Star Wars: The Complete Saga (Episodes I-VI)

Actors: Harrison Ford, Ewan McGregor, Mark Hamill, Hayden Christensen, Carrie Fisher
Directors: George Lucas, Irvin Kershner, Richard Marquand
Format: Box set
Language English
Subtitles: English, French
Number of discs: 9
Classification: 12
Studio: 20th Century Fox Home Entertainment
DVD Release Date: 12 Sep 2011

This nine-disc collection brings the wonder of the entire saga direct to your living room, where you can revisit all of your favourite Star Wars moments in gorgeous high definition and with pristine 6.1 DTS Surround Sound. Dive deeper into the universe with an unprecedented 40+ hours of special features, highlighted by never-before-seen content sourced from the Lucasfilm archives.

The comprehensive collection also features numerous deleted, extended and alternate scenes, new documentaries and a cross-section of the countless Star Wars spoofs that have appeared in pop culture over the past three decades.

Marking the first time ever that the full Saga is available in one complete collection, this Blu-ray box set also features a coveted peek into the making of the Saga with vintage documentaries, audio commentaries, behind-the-scenes moments, interviews, prop and costume turnarounds, retrospectives and more.

Disc One–Star Wars Episode I: The Phantom Menace

  • Audio commentary with George Lucas, Rick McCallum, Ben Burtt, Rob Coleman, John Knoll, Dennis Muren and Scott Squires
  • Audio commentary from archival interviews with cast and crew
  • Languages: English audio description, Spanish, French, , Quebecois and Portuguese
  • Subtitles: English for the hard of hearing, Spanish, French, Quebecois, Dutch, Portuguese, Finnish, Swedish, Norwegian and Danish / Commentary: English for the hard of hearing

Disc Two–Star Wars Episode II: Attack of the Clones

  • Audio commentary with George Lucas, Rick McCallum, Ben Burtt, Rob Coleman, Pablo Helman, John Knoll and Ben Snow
  • Audio commentary from archival interviews with cast and crew
  • Languages: English audio description, Spanish, French, Quebecois and Portuguese
  • Subtitles: English for the hard of hearing, Spanish, French, Quebecois, Dutch, Portuguese, Finnish, Swedish, Norwegian and Danish / Commentary: English for the hard of hearing

Disc Three–Star Wars Episode III: Revenge of the Sith

  • Audio commentary with George Lucas, Rick McCallum, Rob Coleman, John Knoll and Roger Guyett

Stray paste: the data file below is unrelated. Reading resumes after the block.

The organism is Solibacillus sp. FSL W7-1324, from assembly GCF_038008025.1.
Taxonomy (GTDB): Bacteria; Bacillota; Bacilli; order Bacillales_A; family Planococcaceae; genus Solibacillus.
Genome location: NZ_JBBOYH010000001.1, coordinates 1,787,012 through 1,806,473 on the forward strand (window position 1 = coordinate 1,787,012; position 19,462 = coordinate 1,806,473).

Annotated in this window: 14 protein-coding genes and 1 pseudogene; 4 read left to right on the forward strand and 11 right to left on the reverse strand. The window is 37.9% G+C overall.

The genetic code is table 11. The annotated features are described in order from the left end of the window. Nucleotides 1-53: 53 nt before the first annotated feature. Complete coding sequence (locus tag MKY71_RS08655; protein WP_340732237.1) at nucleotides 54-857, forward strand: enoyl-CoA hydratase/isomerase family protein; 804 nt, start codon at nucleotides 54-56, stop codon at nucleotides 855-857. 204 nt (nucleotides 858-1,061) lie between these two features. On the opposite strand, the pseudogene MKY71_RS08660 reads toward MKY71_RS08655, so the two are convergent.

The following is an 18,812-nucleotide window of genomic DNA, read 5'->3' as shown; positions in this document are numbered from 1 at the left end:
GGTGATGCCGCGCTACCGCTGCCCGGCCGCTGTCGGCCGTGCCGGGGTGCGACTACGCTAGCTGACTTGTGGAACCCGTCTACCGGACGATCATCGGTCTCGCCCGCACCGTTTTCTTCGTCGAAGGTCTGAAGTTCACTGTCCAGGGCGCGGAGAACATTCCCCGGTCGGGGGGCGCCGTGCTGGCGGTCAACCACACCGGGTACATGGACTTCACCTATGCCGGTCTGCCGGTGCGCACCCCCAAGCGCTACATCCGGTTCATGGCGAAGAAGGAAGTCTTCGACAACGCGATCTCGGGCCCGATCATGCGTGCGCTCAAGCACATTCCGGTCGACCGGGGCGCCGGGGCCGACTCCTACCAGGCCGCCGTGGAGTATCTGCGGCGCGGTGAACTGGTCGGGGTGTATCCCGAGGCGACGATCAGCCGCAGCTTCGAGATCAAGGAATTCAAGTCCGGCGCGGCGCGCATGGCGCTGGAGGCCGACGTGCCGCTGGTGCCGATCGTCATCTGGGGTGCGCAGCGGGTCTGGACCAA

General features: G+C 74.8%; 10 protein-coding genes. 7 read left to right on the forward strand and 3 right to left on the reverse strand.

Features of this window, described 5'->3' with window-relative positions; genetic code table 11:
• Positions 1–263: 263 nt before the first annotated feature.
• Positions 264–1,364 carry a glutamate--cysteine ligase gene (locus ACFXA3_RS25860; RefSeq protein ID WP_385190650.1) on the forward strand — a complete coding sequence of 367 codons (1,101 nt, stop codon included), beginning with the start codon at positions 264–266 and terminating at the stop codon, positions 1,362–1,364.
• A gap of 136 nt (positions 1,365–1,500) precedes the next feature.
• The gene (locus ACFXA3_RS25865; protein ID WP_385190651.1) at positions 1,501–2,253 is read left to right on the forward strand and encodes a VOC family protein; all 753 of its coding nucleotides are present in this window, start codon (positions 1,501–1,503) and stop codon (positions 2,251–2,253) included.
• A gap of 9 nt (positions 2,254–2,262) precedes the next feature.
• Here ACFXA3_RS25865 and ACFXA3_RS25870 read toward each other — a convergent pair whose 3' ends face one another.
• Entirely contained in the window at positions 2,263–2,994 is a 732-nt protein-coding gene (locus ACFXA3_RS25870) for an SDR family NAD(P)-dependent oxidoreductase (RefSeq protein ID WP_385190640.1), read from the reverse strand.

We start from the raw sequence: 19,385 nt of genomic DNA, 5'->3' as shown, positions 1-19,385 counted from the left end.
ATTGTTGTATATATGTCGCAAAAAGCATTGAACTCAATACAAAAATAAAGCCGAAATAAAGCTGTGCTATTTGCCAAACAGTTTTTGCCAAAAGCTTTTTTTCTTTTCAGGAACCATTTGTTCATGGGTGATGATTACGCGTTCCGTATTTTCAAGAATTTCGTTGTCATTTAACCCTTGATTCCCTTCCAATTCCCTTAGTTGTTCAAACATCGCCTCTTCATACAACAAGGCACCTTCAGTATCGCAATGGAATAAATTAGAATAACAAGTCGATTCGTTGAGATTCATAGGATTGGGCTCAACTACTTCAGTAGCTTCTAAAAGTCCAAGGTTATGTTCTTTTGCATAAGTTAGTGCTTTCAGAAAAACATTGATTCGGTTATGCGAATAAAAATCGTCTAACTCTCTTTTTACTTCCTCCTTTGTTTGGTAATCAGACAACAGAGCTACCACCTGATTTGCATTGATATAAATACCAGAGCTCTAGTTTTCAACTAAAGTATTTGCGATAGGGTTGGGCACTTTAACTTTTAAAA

• Audio commentary from archival interviews with cast and crew
  • Languages: English audio description, Spanish, French, Quebecois and Portuguese
  • Subtitles: English for the hard of hearing, Spanish, French, Dutch, Portuguese, Finnish, Swedish, Norwegian and Danish / Commentary: English for the hard of hearing

Disc Four–Star Wars Episode IV: A New Hope

  • Audio commentary with George Lucas, Carrie Fisher, Ben Burtt and Dennis Muren
  • Audio commentary from archival interviews with cast and crew
  • Languages: English audio description, Spanish, French and Portuguese
  • Subtitles: English for the hard of hearing, Spanish, French, Dutch, Portuguese, Finnish, Swedish, Norwegian and Danish / Commentary: English for the hard of hearing

Disc Five–Star Wars Episode V: The Empire Strikes Back

  • Audio commentary with George Lucas, Irvin Kershner, Carrie Fisher, Ben Burtt and Dennis Muren
  • Audio commentary from archival interviews with cast and crew
  • Languages: English audio description, Spanish, French and Portuguese
  • Subtitles: English for the hard of hearing, Spanish, French, Dutch, Portuguese, Finnish, Swedish, Norwegian and Danish / Commentary: English for the hard of hearing

Disc Six–Star Wars Episode VI: Return of the Jedi

  • Audio commentary with George Lucas, Carrie Fisher, Ben Burtt and Dennis Muren
  • Audio commentary from archival interviews with cast and crew
  • Languages: English audio description, Spanish, French and Portuguese
  • Subtitles: English for the hard of hearing, Spanish, French, Dutch, Portuguese, Finnish, Swedish, Norwegian and Danish / Commentary: English for the hard of hearing